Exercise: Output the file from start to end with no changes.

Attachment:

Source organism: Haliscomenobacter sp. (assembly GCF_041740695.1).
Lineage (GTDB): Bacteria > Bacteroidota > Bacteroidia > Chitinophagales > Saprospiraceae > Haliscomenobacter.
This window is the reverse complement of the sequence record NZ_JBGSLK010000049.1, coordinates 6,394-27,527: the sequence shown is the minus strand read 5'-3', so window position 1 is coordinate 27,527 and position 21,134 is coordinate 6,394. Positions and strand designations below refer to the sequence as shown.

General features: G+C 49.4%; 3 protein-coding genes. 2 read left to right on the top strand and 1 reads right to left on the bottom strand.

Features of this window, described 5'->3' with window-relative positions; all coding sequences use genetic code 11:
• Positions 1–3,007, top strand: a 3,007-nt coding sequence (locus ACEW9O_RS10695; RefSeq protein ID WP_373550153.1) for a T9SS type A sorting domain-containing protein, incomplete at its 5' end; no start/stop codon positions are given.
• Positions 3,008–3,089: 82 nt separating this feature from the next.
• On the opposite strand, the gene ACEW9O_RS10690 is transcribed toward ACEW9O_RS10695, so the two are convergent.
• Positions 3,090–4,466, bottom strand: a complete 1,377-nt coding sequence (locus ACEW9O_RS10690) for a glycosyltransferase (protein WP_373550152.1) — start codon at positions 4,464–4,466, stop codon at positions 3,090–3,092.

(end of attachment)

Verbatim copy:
Source organism: Haliscomenobacter sp. (assembly GCF_041740695.1).
Lineage (GTDB): Bacteria > Bacteroidota > Bacteroidia > Chitinophagales > Saprospiraceae > Haliscomenobacter.
This window is the reverse complement of the sequence record NZ_JBGSLK010000049.1, coordinates 6,394-27,527: the sequence shown is the minus strand read 5'-3', so window position 1 is coordinate 27,527 and position 21,134 is coordinate 6,394. Positions and strand designations below refer to the sequence as shown.

General features: G+C 49.4%; 3 protein-coding genes. 2 read left to right on the top strand and 1 reads right to left on the bottom strand.

Features of this window, described 5'->3' with window-relative positions; all coding sequences use genetic code 11:
• Positions 1–3,007, top strand: a 3,007-nt coding sequence (locus ACEW9O_RS10695; RefSeq protein ID WP_373550153.1) for a T9SS type A sorting domain-containing protein, incomplete at its 5' end; no start/stop codon positions are given.
• Positions 3,008–3,089: 82 nt separating this feature from the next.
• On the opposite strand, the gene ACEW9O_RS10690 is transcribed toward ACEW9O_RS10695, so the two are convergent.
• Positions 3,090–4,466, bottom strand: a complete 1,377-nt coding sequence (locus ACEW9O_RS10690) for a glycosyltransferase (protein WP_373550152.1) — start codon at positions 4,464–4,466, stop codon at positions 3,090–3,092.